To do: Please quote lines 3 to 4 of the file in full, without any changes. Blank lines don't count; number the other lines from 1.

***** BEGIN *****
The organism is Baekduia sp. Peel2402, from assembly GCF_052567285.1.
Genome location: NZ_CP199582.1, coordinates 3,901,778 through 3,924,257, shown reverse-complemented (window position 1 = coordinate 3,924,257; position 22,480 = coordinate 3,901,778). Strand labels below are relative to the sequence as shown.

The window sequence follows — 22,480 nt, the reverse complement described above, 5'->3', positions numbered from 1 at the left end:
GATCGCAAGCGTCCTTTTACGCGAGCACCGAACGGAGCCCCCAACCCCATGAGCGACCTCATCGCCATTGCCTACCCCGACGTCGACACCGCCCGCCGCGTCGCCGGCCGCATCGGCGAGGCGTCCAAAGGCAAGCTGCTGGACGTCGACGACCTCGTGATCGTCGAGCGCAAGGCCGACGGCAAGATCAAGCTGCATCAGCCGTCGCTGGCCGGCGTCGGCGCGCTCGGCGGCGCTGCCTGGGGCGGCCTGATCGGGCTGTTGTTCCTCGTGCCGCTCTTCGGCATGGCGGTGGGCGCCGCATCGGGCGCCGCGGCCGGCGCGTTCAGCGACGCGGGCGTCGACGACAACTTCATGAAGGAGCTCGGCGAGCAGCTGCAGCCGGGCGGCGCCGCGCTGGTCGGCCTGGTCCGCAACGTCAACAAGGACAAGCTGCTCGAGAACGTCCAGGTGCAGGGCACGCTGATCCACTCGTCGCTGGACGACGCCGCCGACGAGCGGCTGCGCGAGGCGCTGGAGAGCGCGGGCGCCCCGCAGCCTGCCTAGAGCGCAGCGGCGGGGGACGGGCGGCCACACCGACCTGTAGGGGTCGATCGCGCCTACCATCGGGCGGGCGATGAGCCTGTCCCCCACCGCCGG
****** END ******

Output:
The window sequence follows — 22,480 nt, the reverse complement described above, 5'->3', positions numbered from 1 at the left end:
GATCGCAAGCGTCCTTTTACGCGAGCACCGAACGGAGCCCCCAACCCCATGAGCGACCTCATCGCCATTGCCTACCCCGACGTCGACACCGCCCGCCGCGTCGCCGGCCGCATCGGCGAGGCGTCCAAAGGCAAGCTGCTGGACGTCGACGACCTCGTGATCGTCGAGCGCAAGGCCGACGGCAAGATCAAGCTGCATCAGCCGTCGCTGGCCGGCGTCGGCGCGCTCGGCGGCGCTGCCTGGGGCGGCCTGATCGGGCTGTTGTTCCTCGTGCCGCTCTTCGGCATGGCGGTGGGCGCCGCATCGGGCGCCGCGGCCGGCGCGTTCAGCGACGCGGGCGTCGACGACAACTTCATGAAGGAGCTCGGCGAGCAGCTGCAGCCGGGCGGCGCCGCGCTGGTCGGCCTGGTCCGCAACGTCAACAAGGACAAGCTGCTCGAGAACGTCCAGGTGCAGGGCACGCTGATCCACTCGTCGCTGGACGACGCCGCCGACGAGCGGCTGCGCGAGGCGCTGGAGAGCGCGGGCGCCCCGCAGCCTGCCTAGAGCGCAGCGGCGGGGGACGGGCGGCCACACCGACCTGTAGGGGTCGATCGCGCCTACCATCGGGCGGGCGATGAGCCTGTCCCCCACCGCCGG